The University of St. Thomas priest also was a teacher of chemistry, philosophy, religion and film history.
The Rev. Robert Probst's interests and duties ranged across the arts and sciences as a teacher and administrator at the University of St. Thomas.
Probst, a pioneering computer administrator and teacher of philosophy, religion, chemistry and film history, died on Oct. 24 in St. Paul.
He was 89.
He earned degrees in chemistry, math and education. After completing his studies at the St. Paul Seminary, he was ordained in 1945.
In 1970, Pope Paul VI promoted him to monsignor.
Probst taught at Mendota's St. Thomas Military Academy for a year, before joining the former College of St. Thomas' faculty.
"He was on the ground floor of the computing revolution," said Thomas Sturm, who as a student assisted Probst and now is a professor of quantitative methods and computer science at the university.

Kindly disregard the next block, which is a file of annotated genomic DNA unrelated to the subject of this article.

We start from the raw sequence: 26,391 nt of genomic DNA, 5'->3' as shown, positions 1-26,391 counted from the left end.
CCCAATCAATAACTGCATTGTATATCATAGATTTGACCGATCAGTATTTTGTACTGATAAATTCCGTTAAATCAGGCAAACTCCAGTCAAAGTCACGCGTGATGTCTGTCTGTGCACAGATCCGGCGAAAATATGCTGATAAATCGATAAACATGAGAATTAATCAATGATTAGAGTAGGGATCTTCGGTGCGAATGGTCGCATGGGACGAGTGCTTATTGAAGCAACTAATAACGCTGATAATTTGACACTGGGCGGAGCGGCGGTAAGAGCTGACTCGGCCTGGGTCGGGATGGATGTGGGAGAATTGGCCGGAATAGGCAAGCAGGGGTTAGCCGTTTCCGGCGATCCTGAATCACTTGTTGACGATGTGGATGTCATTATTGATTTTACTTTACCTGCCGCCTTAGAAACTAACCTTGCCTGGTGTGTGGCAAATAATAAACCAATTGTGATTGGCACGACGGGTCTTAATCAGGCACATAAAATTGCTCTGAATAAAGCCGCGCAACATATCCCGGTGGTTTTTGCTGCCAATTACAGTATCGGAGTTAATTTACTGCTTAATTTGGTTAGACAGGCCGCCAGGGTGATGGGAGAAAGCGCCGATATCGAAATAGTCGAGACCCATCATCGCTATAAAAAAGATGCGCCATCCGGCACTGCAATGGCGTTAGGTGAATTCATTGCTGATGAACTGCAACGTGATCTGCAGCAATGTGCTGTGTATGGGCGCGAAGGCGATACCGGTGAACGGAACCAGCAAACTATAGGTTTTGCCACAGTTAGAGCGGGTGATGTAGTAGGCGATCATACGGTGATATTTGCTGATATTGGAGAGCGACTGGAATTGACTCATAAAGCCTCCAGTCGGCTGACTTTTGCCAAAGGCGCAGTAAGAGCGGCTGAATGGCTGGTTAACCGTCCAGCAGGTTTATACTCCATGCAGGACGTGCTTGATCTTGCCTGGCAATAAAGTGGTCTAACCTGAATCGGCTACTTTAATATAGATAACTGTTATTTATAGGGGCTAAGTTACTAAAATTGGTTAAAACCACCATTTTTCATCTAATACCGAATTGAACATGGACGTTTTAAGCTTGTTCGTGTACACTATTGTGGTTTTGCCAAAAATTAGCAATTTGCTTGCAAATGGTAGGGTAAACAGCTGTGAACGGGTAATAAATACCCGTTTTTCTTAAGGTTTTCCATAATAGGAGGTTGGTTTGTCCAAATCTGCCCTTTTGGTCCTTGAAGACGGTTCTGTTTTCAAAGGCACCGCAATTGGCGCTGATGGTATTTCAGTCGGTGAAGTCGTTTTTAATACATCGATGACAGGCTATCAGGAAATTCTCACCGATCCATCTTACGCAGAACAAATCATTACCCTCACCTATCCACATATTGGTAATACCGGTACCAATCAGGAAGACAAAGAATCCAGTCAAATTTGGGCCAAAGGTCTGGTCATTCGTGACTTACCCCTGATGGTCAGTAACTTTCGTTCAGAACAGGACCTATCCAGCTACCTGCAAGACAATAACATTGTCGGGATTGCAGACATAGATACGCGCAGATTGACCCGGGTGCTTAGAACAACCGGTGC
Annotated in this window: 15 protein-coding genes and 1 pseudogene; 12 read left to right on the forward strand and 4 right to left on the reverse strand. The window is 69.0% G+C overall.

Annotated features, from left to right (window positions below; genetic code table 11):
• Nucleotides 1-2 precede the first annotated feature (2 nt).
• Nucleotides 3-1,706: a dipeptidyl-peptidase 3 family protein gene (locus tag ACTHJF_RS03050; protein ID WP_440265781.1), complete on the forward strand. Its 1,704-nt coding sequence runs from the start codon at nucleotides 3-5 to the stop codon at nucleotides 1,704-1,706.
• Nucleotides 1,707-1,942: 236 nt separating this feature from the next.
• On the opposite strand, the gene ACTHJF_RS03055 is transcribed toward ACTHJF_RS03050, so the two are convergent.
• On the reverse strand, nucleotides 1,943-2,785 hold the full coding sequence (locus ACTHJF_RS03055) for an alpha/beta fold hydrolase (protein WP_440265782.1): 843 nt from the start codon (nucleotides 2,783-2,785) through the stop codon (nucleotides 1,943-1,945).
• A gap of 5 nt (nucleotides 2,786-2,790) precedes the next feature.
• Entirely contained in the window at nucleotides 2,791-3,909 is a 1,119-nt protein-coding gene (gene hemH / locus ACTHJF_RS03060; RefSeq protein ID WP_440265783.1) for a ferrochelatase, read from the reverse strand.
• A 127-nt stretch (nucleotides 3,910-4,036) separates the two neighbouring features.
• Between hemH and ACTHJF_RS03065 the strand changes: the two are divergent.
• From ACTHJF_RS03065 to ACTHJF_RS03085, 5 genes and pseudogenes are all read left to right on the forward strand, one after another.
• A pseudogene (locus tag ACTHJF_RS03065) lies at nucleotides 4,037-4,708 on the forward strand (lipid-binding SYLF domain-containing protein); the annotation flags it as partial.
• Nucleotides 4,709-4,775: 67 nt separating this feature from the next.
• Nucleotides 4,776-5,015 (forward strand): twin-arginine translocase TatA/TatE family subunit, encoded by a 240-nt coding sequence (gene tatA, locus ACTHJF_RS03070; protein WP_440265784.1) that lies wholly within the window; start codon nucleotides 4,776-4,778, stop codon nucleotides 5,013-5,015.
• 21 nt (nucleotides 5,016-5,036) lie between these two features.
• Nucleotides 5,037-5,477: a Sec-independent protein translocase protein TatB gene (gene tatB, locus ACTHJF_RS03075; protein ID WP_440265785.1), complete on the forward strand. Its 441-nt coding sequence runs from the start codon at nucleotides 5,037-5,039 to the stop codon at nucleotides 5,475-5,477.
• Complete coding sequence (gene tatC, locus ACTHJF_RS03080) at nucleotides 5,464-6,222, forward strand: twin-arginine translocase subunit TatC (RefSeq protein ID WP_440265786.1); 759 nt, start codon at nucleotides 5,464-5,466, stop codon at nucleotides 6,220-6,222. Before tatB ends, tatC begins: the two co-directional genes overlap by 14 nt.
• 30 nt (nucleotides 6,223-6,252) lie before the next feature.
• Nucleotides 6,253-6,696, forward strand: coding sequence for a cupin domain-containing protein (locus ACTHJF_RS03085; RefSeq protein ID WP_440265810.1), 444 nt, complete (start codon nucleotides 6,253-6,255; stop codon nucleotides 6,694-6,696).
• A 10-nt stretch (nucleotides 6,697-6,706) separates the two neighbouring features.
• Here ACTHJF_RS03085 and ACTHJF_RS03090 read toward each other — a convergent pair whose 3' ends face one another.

Probst began modernizing St. Thomas' record-keeping with the bulky computers of the early 1960s. He mostly taught himself how to program.
Throughout his career, he kept pace, becoming an expert in modern information technology systems.
Early on, Probst guided his undergraduate workforce to program and operate the computers.
"I taught myself how to program; he taught me the right way to program," Sturm said. "I have never seen anybody more dedicated to what he did."
In 1958, Probst had moved into university administration and feared he wouldn't be able to teach as much as he had. But he managed to handle several classes as well as become the computer chief for internal administration.
Another student programmer was Steve Nachtsheim, former chairman of the Quantitative Methods-Computer Science Department.
"He was not only willing to teach us, but also willing to learn from us," said Nachtsheim, now chairman of the board for Deluxe Corp., and a member of the university's board of trustees.
Probst, a movie buff, once took his niece, Barbara Wollan of St. Paul to a serious film when she was a child.
"Father Bob told me: 'You are going to appreciate this when you are older,'" Wollan said.
Some of Probst's favorite films were "Citizen Kane,"The Third Man" and "Bridge on the River Kwai."
Probst never gave up work entirely, continuing to come to the campus into his 80s.